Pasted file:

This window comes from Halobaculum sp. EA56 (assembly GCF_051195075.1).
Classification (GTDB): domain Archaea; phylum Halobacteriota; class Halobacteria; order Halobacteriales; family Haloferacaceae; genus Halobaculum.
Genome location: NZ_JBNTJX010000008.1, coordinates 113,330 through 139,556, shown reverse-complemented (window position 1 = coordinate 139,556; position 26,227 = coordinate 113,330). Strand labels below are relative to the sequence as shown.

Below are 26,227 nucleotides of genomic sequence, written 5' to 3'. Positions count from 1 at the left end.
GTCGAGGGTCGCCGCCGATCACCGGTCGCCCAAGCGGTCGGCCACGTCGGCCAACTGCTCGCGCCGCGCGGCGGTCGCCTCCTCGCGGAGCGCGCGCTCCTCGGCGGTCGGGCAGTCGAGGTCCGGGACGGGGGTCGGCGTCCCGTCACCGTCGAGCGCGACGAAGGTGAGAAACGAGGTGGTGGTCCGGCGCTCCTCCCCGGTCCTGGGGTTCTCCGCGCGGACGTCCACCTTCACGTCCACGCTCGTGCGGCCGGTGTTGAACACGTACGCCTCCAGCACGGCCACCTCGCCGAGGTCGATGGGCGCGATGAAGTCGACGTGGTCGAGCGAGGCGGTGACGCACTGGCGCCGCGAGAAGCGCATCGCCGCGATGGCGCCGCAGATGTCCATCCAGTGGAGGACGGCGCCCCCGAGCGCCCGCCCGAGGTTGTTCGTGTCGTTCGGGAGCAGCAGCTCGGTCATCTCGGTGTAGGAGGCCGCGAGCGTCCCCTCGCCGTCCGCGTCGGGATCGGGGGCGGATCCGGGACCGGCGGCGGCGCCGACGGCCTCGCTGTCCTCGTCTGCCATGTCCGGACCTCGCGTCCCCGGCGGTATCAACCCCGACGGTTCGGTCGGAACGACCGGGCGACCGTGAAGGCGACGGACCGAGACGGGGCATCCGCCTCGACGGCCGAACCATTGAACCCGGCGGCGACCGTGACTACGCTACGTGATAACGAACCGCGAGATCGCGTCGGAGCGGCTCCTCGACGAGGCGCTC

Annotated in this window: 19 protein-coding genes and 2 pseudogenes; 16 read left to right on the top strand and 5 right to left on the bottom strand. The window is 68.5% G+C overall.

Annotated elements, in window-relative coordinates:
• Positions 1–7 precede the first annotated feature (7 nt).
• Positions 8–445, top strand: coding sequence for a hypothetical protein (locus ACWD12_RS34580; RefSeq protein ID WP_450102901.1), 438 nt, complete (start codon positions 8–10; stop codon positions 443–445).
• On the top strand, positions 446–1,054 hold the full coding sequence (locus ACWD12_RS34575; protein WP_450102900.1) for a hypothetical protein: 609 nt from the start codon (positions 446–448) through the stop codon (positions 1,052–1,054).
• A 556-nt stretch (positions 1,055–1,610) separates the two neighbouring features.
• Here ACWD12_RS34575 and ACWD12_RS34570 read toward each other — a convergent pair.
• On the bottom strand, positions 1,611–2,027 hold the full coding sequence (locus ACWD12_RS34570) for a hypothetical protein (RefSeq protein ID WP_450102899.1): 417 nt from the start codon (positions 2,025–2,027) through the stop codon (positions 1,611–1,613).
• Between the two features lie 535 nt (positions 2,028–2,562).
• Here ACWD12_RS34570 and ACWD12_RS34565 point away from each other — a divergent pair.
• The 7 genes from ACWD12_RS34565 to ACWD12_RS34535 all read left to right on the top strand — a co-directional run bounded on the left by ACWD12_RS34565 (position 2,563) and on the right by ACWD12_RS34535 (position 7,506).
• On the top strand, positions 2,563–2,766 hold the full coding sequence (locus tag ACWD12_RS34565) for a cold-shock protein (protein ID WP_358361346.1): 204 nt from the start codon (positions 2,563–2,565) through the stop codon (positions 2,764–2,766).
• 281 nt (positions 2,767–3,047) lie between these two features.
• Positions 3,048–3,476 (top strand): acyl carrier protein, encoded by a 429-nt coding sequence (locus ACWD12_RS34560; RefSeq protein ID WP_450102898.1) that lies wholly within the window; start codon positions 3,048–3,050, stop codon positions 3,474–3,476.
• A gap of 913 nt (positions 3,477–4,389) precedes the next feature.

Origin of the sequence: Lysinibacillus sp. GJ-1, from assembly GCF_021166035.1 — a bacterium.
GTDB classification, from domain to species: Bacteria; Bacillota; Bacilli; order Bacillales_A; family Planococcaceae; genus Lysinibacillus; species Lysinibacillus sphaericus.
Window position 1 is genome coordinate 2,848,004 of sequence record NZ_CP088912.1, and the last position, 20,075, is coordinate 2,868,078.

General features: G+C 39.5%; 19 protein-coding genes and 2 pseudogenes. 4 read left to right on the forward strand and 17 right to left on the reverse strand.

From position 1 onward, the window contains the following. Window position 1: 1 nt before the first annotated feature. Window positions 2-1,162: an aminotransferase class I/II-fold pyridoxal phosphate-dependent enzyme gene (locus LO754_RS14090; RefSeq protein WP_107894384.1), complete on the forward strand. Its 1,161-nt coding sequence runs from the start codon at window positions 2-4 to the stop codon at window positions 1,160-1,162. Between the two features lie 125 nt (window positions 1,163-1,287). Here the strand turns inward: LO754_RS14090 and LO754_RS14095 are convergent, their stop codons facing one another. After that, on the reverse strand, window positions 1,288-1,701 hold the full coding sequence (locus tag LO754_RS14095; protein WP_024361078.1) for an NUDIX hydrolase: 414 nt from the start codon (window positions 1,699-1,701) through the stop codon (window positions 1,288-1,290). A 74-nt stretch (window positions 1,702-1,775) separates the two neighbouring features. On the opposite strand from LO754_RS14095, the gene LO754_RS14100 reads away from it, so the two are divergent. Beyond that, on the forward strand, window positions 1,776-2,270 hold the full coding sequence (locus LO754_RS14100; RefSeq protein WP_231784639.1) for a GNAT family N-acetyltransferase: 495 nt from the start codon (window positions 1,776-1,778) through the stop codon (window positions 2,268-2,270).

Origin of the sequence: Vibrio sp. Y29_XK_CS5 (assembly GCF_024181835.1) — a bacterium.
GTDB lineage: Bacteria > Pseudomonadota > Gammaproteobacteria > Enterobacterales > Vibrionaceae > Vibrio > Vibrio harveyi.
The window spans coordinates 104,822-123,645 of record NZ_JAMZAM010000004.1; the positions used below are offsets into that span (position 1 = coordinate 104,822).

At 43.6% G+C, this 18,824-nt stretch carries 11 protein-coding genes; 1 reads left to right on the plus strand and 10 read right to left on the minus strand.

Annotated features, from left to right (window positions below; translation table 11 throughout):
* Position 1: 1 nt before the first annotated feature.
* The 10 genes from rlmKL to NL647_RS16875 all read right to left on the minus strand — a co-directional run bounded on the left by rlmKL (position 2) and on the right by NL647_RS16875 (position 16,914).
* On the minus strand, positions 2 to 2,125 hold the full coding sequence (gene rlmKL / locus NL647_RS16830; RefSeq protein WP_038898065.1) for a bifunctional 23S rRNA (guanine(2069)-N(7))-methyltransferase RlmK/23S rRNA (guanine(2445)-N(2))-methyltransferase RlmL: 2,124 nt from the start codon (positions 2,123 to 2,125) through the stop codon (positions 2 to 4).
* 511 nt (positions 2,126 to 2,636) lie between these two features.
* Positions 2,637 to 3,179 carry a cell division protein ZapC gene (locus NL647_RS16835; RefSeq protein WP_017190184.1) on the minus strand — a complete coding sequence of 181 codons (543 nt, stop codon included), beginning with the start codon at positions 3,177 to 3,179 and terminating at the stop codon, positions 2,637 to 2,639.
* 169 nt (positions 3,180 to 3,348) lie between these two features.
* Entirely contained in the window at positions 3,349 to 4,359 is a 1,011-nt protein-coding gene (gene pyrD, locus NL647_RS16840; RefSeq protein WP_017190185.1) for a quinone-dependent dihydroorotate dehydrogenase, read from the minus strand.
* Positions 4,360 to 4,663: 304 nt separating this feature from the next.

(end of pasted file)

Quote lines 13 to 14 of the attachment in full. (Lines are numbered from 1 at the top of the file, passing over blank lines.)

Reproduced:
• On the bottom strand, positions 1,611–2,027 hold the full coding sequence (locus ACWD12_RS34570) for a hypothetical protein (RefSeq protein ID WP_450102899.1): 417 nt from the start codon (positions 2,025–2,027) through the stop codon (positions 1,611–1,613).
• Between the two features lie 535 nt (positions 2,028–2,562).